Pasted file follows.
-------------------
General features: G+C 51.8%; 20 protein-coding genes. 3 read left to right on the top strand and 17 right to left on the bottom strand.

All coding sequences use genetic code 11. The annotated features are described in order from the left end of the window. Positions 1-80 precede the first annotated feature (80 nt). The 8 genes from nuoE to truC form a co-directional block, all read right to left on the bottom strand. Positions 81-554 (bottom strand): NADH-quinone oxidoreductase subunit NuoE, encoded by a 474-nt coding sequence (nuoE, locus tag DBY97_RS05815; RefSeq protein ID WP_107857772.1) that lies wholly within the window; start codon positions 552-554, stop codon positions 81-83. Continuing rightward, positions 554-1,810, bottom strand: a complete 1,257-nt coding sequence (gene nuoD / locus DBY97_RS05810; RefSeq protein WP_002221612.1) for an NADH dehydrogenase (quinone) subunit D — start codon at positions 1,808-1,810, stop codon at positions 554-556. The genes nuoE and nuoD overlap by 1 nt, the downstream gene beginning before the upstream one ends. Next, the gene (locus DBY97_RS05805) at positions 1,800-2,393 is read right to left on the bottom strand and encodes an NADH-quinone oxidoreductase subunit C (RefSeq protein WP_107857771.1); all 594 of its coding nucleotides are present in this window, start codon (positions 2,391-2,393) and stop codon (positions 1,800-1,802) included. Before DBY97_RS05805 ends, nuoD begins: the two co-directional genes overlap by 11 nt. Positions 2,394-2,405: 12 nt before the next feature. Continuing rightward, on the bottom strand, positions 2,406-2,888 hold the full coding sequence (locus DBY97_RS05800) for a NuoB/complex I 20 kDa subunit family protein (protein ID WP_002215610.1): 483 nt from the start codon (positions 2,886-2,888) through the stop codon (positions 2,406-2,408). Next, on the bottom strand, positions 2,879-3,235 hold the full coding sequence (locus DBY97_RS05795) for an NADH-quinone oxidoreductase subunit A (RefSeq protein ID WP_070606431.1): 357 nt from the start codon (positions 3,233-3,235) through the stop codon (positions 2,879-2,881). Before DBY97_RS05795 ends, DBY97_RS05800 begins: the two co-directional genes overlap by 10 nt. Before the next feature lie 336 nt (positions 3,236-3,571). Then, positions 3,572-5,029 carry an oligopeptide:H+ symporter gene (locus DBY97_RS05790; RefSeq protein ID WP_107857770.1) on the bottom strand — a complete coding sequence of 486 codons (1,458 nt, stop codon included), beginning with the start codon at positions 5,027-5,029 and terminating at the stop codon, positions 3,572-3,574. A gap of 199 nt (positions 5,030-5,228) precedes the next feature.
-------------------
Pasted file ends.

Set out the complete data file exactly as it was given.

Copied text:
General features: G+C 51.8%; 20 protein-coding genes. 3 read left to right on the top strand and 17 right to left on the bottom strand.

All coding sequences use genetic code 11. The annotated features are described in order from the left end of the window. Positions 1-80 precede the first annotated feature (80 nt). The 8 genes from nuoE to truC form a co-directional block, all read right to left on the bottom strand. Positions 81-554 (bottom strand): NADH-quinone oxidoreductase subunit NuoE, encoded by a 474-nt coding sequence (nuoE, locus tag DBY97_RS05815; RefSeq protein ID WP_107857772.1) that lies wholly within the window; start codon positions 552-554, stop codon positions 81-83. Continuing rightward, positions 554-1,810, bottom strand: a complete 1,257-nt coding sequence (gene nuoD / locus DBY97_RS05810; RefSeq protein WP_002221612.1) for an NADH dehydrogenase (quinone) subunit D — start codon at positions 1,808-1,810, stop codon at positions 554-556. The genes nuoE and nuoD overlap by 1 nt, the downstream gene beginning before the upstream one ends. Next, the gene (locus DBY97_RS05805) at positions 1,800-2,393 is read right to left on the bottom strand and encodes an NADH-quinone oxidoreductase subunit C (RefSeq protein WP_107857771.1); all 594 of its coding nucleotides are present in this window, start codon (positions 2,391-2,393) and stop codon (positions 1,800-1,802) included. Before DBY97_RS05805 ends, nuoD begins: the two co-directional genes overlap by 11 nt. Positions 2,394-2,405: 12 nt before the next feature. Continuing rightward, on the bottom strand, positions 2,406-2,888 hold the full coding sequence (locus DBY97_RS05800) for a NuoB/complex I 20 kDa subunit family protein (protein ID WP_002215610.1): 483 nt from the start codon (positions 2,886-2,888) through the stop codon (positions 2,406-2,408). Next, on the bottom strand, positions 2,879-3,235 hold the full coding sequence (locus DBY97_RS05795) for an NADH-quinone oxidoreductase subunit A (RefSeq protein ID WP_070606431.1): 357 nt from the start codon (positions 3,233-3,235) through the stop codon (positions 2,879-2,881). Before DBY97_RS05795 ends, DBY97_RS05800 begins: the two co-directional genes overlap by 10 nt. Before the next feature lie 336 nt (positions 3,236-3,571). Then, positions 3,572-5,029 carry an oligopeptide:H+ symporter gene (locus DBY97_RS05790; RefSeq protein ID WP_107857770.1) on the bottom strand — a complete coding sequence of 486 codons (1,458 nt, stop codon included), beginning with the start codon at positions 5,027-5,029 and terminating at the stop codon, positions 3,572-3,574. A gap of 199 nt (positions 5,030-5,228) precedes the next feature.